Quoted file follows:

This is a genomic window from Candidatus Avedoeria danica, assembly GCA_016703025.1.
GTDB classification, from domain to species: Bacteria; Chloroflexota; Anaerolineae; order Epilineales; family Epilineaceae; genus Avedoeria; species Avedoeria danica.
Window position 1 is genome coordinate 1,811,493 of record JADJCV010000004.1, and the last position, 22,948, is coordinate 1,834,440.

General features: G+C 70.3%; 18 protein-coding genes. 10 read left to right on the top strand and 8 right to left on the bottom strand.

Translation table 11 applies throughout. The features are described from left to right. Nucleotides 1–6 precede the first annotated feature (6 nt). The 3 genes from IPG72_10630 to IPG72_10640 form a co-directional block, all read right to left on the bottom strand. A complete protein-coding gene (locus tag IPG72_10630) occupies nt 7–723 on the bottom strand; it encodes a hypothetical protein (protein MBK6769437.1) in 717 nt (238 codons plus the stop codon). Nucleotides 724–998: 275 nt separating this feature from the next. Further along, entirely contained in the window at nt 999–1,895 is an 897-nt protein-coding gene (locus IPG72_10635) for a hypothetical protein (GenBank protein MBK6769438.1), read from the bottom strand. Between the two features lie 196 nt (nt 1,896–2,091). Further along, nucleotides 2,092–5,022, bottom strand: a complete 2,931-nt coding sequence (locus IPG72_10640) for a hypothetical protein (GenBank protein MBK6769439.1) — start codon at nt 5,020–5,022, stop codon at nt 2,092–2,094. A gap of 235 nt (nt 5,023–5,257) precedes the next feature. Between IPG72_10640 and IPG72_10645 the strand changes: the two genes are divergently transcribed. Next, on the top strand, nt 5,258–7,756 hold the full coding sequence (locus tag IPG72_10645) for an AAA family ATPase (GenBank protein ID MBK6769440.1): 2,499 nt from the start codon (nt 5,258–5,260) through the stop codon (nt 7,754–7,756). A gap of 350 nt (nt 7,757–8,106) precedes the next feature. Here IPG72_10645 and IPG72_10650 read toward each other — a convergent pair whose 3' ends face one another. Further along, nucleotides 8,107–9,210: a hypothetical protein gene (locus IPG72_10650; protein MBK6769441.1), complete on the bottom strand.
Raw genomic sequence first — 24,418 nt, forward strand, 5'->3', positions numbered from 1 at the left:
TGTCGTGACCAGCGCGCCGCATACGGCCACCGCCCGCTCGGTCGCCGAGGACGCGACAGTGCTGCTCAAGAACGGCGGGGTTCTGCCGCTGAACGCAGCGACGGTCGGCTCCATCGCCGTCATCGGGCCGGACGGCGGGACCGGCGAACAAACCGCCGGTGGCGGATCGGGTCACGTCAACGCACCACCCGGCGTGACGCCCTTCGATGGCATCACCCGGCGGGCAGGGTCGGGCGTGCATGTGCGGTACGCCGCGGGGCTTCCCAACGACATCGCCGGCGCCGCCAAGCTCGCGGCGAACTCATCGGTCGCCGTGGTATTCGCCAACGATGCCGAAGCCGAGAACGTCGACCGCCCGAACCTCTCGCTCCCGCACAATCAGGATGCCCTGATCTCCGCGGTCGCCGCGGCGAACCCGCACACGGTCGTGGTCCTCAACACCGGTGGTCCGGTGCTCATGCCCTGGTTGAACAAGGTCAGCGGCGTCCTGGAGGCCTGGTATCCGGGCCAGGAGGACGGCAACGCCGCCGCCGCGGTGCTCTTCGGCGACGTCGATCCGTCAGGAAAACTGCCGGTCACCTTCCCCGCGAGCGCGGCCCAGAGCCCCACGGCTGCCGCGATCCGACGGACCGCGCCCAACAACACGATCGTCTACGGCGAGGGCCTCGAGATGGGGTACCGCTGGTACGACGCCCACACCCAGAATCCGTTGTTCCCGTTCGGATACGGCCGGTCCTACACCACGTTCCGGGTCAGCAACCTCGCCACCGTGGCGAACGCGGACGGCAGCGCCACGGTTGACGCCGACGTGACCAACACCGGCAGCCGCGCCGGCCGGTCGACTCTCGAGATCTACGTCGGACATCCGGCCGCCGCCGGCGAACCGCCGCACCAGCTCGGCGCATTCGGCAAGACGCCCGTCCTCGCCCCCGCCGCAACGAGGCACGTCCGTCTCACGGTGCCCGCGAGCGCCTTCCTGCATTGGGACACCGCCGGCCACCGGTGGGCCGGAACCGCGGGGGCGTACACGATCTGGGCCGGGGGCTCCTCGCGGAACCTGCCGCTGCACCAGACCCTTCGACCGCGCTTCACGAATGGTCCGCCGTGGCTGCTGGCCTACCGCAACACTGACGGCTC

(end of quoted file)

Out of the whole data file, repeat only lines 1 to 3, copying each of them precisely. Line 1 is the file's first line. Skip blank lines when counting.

This is a genomic window from Candidatus Avedoeria danica, assembly GCA_016703025.1.
GTDB classification, from domain to species: Bacteria; Chloroflexota; Anaerolineae; order Epilineales; family Epilineaceae; genus Avedoeria; species Avedoeria danica.
Window position 1 is genome coordinate 1,811,493 of record JADJCV010000004.1, and the last position, 22,948, is coordinate 1,834,440.